Experts urge more efforts to curb pneumonia deaths in India
Nov 12, 2021 - 08:40 AM
NEW DELHI (AA) – Experts in India have called for more efforts to curb the incidence of pneumonia to prevent the death of children in the country.
In 2018 India reported the second-highest number of children deaths under the age of 5 due to pneumonia, according to a report.
Health Minister Mansukh Mandaviya last month acknowledged that around 16% of deaths in children in the country occur due to pneumonia.
Speaking to Anadolu Agency coinciding the World Pneumonia Day on Friday, Dr. Digambar Behera, pulmonologist and the director at the North India-based Fortis Hospital said malnutrition, incomplete immunization, and exposure to indoor pollution are three main risk factors behind the incidences of pneumonia.
He said there is a need to do more to control the disease, even as he acknowledged that the government is making efforts.
“Several studies have shown that there is a higher burden of childhood pneumonia in the country. So, we need to scale up the efforts to prevent these deaths,” he said.
Behera, who was recently given the prestigious Padma Award, India’s highest civilian award, for his contribution in the field of medicine, said there is a need to focus on increasing immunization in both rural and urban areas.
“The government of India has taken steps to prevent this like working on malnutrition, immunization and efforts are on to lower the exposure of pollution. But I think, possibly these things will take time and they are not sufficient,” he said.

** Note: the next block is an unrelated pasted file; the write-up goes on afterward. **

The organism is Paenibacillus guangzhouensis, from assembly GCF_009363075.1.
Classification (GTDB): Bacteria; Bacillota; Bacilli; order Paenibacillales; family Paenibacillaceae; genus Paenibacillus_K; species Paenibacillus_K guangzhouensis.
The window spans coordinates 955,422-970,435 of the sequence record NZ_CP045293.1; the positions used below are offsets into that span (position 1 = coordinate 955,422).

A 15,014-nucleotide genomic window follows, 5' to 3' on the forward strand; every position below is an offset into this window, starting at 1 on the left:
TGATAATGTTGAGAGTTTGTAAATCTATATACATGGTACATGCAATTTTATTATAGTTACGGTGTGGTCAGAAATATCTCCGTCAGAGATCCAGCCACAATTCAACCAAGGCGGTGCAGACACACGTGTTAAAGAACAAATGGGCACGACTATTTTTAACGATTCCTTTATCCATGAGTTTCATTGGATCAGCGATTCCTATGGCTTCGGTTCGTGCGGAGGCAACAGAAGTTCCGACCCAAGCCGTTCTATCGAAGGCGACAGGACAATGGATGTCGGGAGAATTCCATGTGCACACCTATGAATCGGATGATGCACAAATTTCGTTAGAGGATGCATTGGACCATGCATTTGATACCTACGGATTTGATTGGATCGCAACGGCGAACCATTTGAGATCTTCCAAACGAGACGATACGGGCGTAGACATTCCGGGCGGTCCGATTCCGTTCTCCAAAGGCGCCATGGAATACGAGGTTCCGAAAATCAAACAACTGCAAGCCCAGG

Stating that COVID-19 has affected the measures to combat several other diseases, Behera said that we now need to work in the prevention area to lower the deaths.
“Whatever risk factors have been identified; we need to work more on those areas. We need to focus on in like immunization should be increased in both rural and urban areas,” he said.
He noted that while there are several vaccines available for immunization, but not everyone gets their children inoculated. Therefore, he asked the government to ensure like the COVID-19, vaccination for other diseases should also be made mandatory.
“We need to identify such children and ensure the disease doesn’t go into the severe stage. The biggest advantage is that the disease is preventable and then curable as well if diagnosed in the early stage,” he said.
The top medical expert also warned that numbers could increase and create a difficult situation if steps are not ramped up.
India has launched the nationwide free immunization program to combat pneumonia to reduce the child mortality rate by around 60%, said the health minister.